5. Wheat for allergic individuals

            Approximately one percent of the population suffers from celiac disease, a chronic disease of the small intestine caused by gluten, a protein present in many grains such as wheat, rye, and barley. Individuals with gluten intolerance must avoid consuming many foods. Certain gluten proteins, called gliadins and glutenins, are responsible for the intolerance. Using CRISPR/Cas genetic scissors, researchers have managed to reduce gliadin content by up to 82% in a bread-making wheat line and a durum wheat line by precisely disabling certain genes. Although this appears promising, further research is needed to create a wheat variety that is compatible with allergic individuals while retaining its baking properties.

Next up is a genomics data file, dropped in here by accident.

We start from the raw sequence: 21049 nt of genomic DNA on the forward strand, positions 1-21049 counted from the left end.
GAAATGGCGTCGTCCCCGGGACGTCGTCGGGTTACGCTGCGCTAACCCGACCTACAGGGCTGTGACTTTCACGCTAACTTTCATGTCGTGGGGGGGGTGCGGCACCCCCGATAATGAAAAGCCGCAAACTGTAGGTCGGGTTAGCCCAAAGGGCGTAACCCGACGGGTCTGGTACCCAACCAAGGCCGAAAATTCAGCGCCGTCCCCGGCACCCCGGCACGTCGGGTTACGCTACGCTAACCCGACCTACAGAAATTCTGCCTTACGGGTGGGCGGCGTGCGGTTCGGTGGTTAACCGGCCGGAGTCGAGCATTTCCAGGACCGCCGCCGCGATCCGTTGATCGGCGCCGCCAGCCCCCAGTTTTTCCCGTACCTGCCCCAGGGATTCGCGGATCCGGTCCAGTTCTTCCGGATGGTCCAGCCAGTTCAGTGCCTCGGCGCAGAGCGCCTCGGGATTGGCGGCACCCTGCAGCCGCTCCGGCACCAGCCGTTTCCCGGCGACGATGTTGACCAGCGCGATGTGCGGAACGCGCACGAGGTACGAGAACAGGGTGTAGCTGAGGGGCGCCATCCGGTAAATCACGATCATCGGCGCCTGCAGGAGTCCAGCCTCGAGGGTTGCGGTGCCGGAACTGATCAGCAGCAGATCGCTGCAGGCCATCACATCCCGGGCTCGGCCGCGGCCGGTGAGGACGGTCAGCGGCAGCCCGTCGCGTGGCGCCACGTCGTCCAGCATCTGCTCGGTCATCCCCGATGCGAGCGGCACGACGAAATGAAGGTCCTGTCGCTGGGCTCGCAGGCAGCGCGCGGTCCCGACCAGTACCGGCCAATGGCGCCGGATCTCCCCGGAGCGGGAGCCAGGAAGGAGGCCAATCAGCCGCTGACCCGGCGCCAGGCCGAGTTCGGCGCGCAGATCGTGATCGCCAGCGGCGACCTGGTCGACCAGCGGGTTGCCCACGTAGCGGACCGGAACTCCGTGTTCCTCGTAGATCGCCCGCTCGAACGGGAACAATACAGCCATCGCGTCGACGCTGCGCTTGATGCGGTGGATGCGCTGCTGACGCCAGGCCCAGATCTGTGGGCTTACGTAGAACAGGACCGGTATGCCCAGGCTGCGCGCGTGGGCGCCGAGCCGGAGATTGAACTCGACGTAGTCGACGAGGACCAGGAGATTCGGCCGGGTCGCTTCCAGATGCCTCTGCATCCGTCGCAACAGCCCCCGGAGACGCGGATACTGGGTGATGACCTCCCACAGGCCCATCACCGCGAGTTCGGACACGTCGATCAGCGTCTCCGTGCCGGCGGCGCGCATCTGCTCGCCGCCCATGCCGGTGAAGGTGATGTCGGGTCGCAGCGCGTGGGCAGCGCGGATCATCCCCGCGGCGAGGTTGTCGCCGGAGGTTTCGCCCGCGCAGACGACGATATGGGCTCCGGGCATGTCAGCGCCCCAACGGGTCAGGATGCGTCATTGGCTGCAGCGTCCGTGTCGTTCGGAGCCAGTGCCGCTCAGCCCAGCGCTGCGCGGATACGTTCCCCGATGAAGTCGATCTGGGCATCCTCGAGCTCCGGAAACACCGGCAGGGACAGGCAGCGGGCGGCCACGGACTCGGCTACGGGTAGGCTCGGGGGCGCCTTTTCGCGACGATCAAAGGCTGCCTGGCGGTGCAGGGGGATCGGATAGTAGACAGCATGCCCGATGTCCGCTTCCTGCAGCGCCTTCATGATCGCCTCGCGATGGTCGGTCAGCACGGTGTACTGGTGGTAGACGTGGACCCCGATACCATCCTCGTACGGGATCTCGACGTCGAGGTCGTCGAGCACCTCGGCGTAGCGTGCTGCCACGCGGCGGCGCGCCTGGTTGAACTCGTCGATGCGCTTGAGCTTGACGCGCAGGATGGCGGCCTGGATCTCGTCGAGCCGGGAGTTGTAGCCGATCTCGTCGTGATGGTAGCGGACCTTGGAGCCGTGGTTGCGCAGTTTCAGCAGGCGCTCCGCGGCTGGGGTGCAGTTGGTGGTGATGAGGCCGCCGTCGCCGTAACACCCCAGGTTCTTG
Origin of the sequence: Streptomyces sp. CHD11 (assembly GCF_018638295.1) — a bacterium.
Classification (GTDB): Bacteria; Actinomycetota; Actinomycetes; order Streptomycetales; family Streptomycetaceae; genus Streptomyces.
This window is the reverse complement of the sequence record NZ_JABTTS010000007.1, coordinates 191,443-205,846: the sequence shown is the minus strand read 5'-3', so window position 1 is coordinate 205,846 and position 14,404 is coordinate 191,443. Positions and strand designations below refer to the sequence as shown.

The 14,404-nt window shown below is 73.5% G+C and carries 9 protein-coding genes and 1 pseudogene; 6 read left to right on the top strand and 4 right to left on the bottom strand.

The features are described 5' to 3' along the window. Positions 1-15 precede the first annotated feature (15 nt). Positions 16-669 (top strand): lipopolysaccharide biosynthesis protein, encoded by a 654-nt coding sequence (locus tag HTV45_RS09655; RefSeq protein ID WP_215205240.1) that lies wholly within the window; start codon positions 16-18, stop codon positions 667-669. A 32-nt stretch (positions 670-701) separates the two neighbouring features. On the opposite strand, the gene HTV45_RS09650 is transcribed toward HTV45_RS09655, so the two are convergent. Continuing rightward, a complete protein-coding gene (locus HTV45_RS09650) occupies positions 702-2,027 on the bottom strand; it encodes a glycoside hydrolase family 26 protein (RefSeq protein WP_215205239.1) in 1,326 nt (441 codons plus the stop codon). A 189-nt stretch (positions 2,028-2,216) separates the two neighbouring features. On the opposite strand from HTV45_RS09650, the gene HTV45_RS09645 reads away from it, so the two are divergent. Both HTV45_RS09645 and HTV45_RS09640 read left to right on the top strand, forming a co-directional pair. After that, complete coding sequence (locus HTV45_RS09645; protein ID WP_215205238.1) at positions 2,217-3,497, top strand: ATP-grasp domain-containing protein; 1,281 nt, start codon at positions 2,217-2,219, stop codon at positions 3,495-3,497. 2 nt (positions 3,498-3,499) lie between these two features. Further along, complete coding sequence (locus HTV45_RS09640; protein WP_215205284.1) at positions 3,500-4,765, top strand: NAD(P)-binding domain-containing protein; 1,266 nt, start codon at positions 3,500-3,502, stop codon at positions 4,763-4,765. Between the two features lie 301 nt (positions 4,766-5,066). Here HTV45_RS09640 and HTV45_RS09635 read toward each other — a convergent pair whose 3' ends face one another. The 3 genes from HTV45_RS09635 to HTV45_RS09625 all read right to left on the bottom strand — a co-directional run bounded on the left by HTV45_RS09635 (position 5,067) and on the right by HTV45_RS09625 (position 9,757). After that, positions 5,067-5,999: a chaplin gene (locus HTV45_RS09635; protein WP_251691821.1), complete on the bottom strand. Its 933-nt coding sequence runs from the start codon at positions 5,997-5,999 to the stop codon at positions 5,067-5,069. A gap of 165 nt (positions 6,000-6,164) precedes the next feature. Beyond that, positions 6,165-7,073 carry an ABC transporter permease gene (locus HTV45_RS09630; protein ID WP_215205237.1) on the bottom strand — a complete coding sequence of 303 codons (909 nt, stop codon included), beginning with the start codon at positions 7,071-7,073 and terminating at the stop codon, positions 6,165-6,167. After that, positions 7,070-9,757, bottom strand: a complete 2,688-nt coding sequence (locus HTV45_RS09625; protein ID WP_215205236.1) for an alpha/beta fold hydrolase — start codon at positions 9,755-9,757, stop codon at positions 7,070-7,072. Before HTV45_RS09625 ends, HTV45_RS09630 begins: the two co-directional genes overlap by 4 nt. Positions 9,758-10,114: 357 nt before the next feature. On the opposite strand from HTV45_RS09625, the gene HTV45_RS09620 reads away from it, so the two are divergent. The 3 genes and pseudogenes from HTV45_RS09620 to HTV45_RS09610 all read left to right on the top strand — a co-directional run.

Targeted breeding allows for a drastic reduction in the use of plant protection products. However, it will not be possible to completely eliminate the use of these products in the future. New pests and diseases will always threaten farmers' crops. In addition to researching new resilient plant varieties, research on new, targeted, and environmentally friendly plant protection products remains essential.

            Sources

            SCNAT: New breeding technologies: Application examples from plant research (in German)

            SCNAT: Application examples (in German)

            SCNAT: New breeding technologies: Application examples from plant research (PDF in German)